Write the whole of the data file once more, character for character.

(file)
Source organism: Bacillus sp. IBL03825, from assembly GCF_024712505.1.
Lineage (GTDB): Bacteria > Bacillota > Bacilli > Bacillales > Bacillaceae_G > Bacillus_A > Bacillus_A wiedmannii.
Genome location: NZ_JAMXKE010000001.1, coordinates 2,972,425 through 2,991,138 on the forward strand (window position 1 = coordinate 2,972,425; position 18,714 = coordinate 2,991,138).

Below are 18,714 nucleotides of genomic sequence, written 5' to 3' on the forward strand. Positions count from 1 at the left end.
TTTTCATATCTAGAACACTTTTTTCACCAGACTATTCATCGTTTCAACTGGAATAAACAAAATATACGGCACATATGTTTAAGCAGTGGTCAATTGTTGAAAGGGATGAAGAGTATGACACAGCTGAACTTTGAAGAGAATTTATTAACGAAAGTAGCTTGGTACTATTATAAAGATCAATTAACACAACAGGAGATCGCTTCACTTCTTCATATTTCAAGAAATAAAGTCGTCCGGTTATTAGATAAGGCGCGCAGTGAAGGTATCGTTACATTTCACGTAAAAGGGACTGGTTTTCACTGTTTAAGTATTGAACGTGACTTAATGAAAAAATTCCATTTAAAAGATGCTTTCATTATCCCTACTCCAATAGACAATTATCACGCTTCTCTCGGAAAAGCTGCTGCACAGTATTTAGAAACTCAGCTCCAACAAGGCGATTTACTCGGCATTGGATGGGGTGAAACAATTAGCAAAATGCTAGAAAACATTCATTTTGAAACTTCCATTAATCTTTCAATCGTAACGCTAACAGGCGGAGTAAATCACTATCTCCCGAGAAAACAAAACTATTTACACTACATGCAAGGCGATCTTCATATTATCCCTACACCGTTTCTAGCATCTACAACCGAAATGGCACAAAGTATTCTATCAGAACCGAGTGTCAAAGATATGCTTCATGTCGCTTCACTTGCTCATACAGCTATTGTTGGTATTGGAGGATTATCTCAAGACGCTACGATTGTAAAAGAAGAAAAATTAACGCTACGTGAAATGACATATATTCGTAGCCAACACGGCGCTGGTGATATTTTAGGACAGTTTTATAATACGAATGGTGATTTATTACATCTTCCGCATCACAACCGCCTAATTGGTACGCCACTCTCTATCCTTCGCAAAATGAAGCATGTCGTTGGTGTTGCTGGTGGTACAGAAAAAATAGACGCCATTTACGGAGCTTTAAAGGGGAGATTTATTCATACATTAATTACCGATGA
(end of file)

Source organism: Bacillus sp. IBL03825, from assembly GCF_024712505.1.
Lineage (GTDB): Bacteria > Bacillota > Bacilli > Bacillales > Bacillaceae_G > Bacillus_A > Bacillus_A wiedmannii.
Genome location: NZ_JAMXKE010000001.1, coordinates 2,972,425 through 2,991,138 on the forward strand (window position 1 = coordinate 2,972,425; position 18,714 = coordinate 2,991,138).

Below are 18,714 nucleotides of genomic sequence, written 5' to 3' on the forward strand. Positions count from 1 at the left end.
TTTTCATATCTAGAACACTTTTTTCACCAGACTATTCATCGTTTCAACTGGAATAAACAAAATATACGGCACATATGTTTAAGCAGTGGTCAATTGTTGAAAGGGATGAAGAGTATGACACAGCTGAACTTTGAAGAGAATTTATTAACGAAAGTAGCTTGGTACTATTATAAAGATCAATTAACACAACAGGAGATCGCTTCACTTCTTCATATTTCAAGAAATAAAGTCGTCCGGTTATTAGATAAGGCGCGCAGTGAAGGTATCGTTACATTTCACGTAAAAGGGACTGGTTTTCACTGTTTAAGTATTGAACGTGACTTAATGAAAAAATTCCATTTAAAAGATGCTTTCATTATCCCTACTCCAATAGACAATTATCACGCTTCTCTCGGAAAAGCTGCTGCACAGTATTTAGAAACTCAGCTCCAACAAGGCGATTTACTCGGCATTGGATGGGGTGAAACAATTAGCAAAATGCTAGAAAACATTCATTTTGAAACTTCCATTAATCTTTCAATCGTAACGCTAACAGGCGGAGTAAATCACTATCTCCCGAGAAAACAAAACTATTTACACTACATGCAAGGCGATCTTCATATTATCCCTACACCGTTTCTAGCATCTACAACCGAAATGGCACAAAGTATTCTATCAGAACCGAGTGTCAAAGATATGCTTCATGTCGCTTCACTTGCTCATACAGCTATTGTTGGTATTGGAGGATTATCTCAAGACGCTACGATTGTAAAAGAAGAAAAATTAACGCTACGTGAAATGACATATATTCGTAGCCAACACGGCGCTGGTGATATTTTAGGACAGTTTTATAATACGAATGGTGATTTATTACATCTTCCGCATCACAACCGCCTAATTGGTACGCCACTCTCTATCCTTCGCAAAATGAAGCATGTCGTTGGTGTTGCTGGTGGTACAGAAAAAATAGACGCCATTTACGGAGCTTTAAAGGGGAGATTTATTCATACATTAATTACCGATGA